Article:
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July 27, 1956

UNITED STATES of America, Plaintiff,
64.88 ACRES OF LAND, MORE OR LESS, Situate IN ALLEGHENY COUNTY, PENNSYLVANIA, and Charles F. Chubb et al., Defendants

The opinion of the court was delivered by: WILLSON

On December 5, 1955 the government filed a complaint and declaration of taking for the acquisition of a clearance easement on 64.88 acres (hereinafter to be called 64 acres) of land in Allegheny County, Pennsylvania, for use in connection with the Greater Pittsburgh Airport. The sum of $ 2,450 was deposited in the Registry of the Court as estimated compensation. On the same date this court by Judge Marsh entered an order of judgment on the declaration of taking. His order, however, provided: '* * * This cause is held open for such other further orders, judgments and decrees as may be necessary in the premises,' which is the usual and customary order in like cases entered by the judges in this district.

On December 30, 1955, one Charles F. Chubb, designating himself as defendant, filed an answer to the complaint. He is the owner, he says, not only of the 64 acres of land, but says that this acreage is part of a larger tract of about 271 acres from which the land taken by the government is but a portion. The answer objected to the taking on four grounds: (1) that the complaint and declaration are so vague and uncertain that defendant is unable to ascertain what damages will be caused by the taking; (2) that it is obvious from the pleadings that the land has been acquired for the pathway for the flight of aircraft, although such right of user is not set out in either the complaint or declaration; (3) that although the pleadings indicate that merely an easement for the purpose of clearing a pathway for aircraft is described, yet it is obvious from the altitudes of flight indicated that the taking is a fee-simple condemnation instead of the estate set out in the complaint; and (4) that the amount of damages paid into the court is obviously inadequate.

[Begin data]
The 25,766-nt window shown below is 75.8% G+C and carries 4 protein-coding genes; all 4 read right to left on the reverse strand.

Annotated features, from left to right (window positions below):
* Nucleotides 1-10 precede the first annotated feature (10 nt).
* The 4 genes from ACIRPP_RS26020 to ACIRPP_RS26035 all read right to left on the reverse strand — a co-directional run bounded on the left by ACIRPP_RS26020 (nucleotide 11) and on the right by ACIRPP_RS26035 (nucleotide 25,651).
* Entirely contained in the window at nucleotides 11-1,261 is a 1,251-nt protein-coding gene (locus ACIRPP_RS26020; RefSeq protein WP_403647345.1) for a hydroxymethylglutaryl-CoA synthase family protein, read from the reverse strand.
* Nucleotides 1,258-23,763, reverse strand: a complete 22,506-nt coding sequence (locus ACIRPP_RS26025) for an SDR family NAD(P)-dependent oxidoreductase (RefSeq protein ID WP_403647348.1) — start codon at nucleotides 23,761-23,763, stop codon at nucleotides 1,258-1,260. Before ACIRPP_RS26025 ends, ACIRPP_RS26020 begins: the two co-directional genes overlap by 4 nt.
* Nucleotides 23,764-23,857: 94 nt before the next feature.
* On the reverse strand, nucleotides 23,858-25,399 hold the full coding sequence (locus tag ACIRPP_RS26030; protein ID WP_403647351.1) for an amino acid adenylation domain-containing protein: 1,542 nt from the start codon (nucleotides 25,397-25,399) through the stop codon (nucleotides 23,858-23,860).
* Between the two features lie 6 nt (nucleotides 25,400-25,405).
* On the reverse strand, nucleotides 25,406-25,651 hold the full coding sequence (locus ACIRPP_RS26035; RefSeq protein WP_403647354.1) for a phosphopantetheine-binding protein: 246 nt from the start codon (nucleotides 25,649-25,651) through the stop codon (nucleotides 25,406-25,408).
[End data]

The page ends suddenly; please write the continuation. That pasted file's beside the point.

The government then filed a motion to strike the answer. The matter was argued. On March 5, 1956 this court entered an order setting aside the declaration of taking, removing the possession of the land from the government and directing that the declaration of taking and the complaint be amended to describe accurately, clearly and concisely the character and extent of the estate or interest in defendant's lands taken for public use.

 On May 3, 1956 the government filed an amended declaration of taking and amendment No. 1 to the complaint. The defendant then filed an answer to the amended complaint, praying for the dismissal of the complaint and the setting aside of the declaration of taking, both for the reason that the estate or interest taken is not described accurately, clearly and concisely, and, also, for the reason that the United States cannot condemn runway clearance rights without also condemning the right to use the space thus cleared for the flight of aircraft.

 The matter has again been argued and briefs submitted. It is noticed that the Rules of Civil Procedure, 28 U.S.C. now apply to the condemnation of property by the United States. Rule 71A requires that the complaint shall contain a short and plain statement of the authority of the taking, the use for which the property is to be taken, a description of the property sufficient for its identification, the interests to be acquired, etc. The requirements as to what the declaration of taking shall state are substantially the same. 40 U.S.C.A. § 258a. In amending the complaint and declaration of taking the government simply added to each an exhibit, 'Schedule 'B' (Supplement),' prepared by the Corps of Engineers, United States Army, and entitled 'Greater Pittsburgh Airport West Approach Zone to Runway No. 10, Profile and Plan, (Topographic Map).' However, paragraph III of the amended complaint is novel in that it recites a determination by the Under Secretary of the Air Force. The paragraph in full reads: